For Whom the Bell Tolls: The Demise of Exchange Trading Floors and the Growth of ECNs

Article excerpt



  A. Development of Stock Exchange Trading in the United States
  B. Development of Futures Trading on Exchange Floors
  C. The Regulatory Era
  D. Market Convergence
  E. The Role of the Exchange.


  A. Automation Arrives in the Futures Industry
  B. Automation Arrives in the Securities Industry
  C. Scandals
  D. The ECNs Arrive
  E. Nasdaq and NYSE Responses


  A. Securities industry
  B. Derivatives Industry


  A. Derivative Markets
  B. Securities Markets
  C. Regulatory Challenges
  D. ECNs: Pros and Cons
  E. Financial Market Fees
  F. Effects on Regulators



The colorful "open outcry" trading in the "pits" of the Chicago futures exchanges and the bell--ringing opening of trading on the floor of the New York Stock Exchange (NYSE) have long dominated the public perception of how those markets operate. Those exchanges are now in the midst of radical changes that will soon be erasing those images. Exchange trading floors are fast fading into history as the trading of stocks and derivative instruments moves to electronic communications networks (ECNs) that simply match trades by computers through algorithms. (1) Competition from ECNs has already forced the NYSE and the Chicago futures exchanges to demutualize, consolidate, and reduce the role of their trading floors, while expanding their own electronic execution facilities. (2)

The amazing growth of the ECNs and their displacement of the traditional exchanges have raised regulatory concerns. The Commodity Futures Trading Commission (CFTC) and the Securities and Exchange Commission (SEC) have been struggling with that issue for nearly a decade. The SEC's burdensome regulations are driving capital away from public markets such as the NYSE and Nasdaq and into ECNs, which are more lightly regulated. Many public companies are also opting out of the public markets by going private; institutional trading markets in unregistered securities are growing; and foreign issuers are rethinking the value of listing in regulated U.S. markets. The ECNs are also encouraging U.S. investors to invest abroad. As a result, the SEC and the CFTC are experiencing the effects of regulatory arbitrages as issuers and market participants flee the excessive regulation imposed in domestic markets.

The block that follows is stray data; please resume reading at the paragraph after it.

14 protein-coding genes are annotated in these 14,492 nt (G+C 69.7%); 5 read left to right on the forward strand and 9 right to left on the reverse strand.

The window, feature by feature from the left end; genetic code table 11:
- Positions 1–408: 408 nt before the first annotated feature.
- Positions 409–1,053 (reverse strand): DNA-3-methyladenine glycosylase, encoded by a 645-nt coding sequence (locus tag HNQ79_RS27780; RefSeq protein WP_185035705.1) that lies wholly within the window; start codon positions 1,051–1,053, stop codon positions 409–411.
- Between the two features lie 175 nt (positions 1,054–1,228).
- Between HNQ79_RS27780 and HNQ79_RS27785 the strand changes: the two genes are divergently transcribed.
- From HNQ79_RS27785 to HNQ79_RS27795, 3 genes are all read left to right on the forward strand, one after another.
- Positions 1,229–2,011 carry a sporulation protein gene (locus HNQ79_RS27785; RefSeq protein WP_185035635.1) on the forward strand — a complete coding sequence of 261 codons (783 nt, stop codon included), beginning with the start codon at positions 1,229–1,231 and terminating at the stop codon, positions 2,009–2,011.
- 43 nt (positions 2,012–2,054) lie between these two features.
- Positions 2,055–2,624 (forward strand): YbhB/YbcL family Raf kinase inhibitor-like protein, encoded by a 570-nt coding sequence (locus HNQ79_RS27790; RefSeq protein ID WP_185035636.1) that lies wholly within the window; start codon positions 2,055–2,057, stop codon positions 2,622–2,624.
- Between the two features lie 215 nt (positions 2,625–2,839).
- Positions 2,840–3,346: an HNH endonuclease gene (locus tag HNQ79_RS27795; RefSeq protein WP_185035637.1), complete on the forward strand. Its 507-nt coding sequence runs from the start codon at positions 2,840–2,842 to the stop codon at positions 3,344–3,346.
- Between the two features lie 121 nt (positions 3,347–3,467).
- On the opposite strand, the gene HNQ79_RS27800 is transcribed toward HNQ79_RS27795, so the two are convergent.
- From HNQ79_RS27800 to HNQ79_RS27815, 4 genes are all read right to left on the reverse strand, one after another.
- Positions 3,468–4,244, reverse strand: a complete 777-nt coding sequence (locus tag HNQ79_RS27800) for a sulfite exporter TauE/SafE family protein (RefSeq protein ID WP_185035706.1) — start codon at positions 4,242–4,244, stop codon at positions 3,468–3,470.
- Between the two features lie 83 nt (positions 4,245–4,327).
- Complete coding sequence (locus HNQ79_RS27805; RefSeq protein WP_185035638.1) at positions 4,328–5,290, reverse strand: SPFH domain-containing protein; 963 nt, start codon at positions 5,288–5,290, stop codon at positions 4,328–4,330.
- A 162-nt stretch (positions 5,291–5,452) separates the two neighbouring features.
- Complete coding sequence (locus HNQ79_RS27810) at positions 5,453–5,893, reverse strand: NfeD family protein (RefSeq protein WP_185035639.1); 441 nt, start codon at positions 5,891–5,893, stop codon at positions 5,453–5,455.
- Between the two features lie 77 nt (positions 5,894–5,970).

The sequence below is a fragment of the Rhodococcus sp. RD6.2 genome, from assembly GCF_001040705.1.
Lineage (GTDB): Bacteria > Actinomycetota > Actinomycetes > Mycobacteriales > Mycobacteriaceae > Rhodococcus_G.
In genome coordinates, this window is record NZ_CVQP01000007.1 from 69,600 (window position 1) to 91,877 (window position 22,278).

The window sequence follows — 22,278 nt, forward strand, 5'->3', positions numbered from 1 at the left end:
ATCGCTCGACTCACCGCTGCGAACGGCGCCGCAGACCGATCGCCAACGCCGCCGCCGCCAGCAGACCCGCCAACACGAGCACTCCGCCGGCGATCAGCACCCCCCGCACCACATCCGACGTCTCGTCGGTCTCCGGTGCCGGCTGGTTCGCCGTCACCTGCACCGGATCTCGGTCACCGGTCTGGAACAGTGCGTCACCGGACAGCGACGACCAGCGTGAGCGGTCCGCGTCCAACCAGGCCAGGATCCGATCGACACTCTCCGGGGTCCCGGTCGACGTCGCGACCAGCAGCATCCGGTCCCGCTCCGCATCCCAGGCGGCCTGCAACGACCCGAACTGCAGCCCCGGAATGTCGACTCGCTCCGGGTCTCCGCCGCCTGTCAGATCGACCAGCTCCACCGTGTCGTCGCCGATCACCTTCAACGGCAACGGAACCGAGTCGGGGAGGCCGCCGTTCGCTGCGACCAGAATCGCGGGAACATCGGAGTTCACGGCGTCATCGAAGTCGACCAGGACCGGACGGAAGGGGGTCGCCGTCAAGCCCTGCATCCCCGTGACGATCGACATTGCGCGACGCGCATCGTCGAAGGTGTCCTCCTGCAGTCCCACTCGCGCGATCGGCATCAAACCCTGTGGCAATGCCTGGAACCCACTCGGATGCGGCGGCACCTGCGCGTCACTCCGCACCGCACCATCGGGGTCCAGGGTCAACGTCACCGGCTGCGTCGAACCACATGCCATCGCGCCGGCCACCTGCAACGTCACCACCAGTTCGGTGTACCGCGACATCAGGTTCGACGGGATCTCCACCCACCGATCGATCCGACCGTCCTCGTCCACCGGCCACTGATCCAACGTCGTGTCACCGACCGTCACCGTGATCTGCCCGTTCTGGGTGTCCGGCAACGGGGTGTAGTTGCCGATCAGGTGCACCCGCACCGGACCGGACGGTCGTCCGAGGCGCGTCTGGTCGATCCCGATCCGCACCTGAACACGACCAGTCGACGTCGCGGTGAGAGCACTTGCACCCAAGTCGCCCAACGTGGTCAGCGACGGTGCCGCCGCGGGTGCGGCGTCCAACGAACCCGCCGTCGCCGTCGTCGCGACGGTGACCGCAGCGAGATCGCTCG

The CFTC initially tried to prevent virtually all non--exchange trading of derivatives. It then did a volte--face and decided against regulating ECNs that provide execution services only to institutional investors. The CFTC believed those entities had the wherewithal and were sophisticated enough to protect themselves. However, as the result of a number of problems in the energy markets, the CFTC is reversing course once again and is now seeking to regulate those institutional markets in much the same way that it regulates exchanges that service retail investors.

This Article will describe the growth of the securities and commodity exchanges in the United States. It will show how their traditional trading floors became the center of market activity well into the last century, a dominance which was aided in no small measure by the monopoly positions allowed them by their regulators. The Article will trace the growth of electronic competition that undermined those monopolies and will describe the responses of the exchanges to those upstarts. The Article will then describe the regulatory challenges that these electronic markets are facing in an increasingly global economy and the responses of the CFTC and SEC to these developments. (3)


A. Development of Stock Exchange Trading in the United States

Trading in stocks and commodities was first conducted in America through auctions that were the favored means for pricing goods of all descriptions in the colonial era. …


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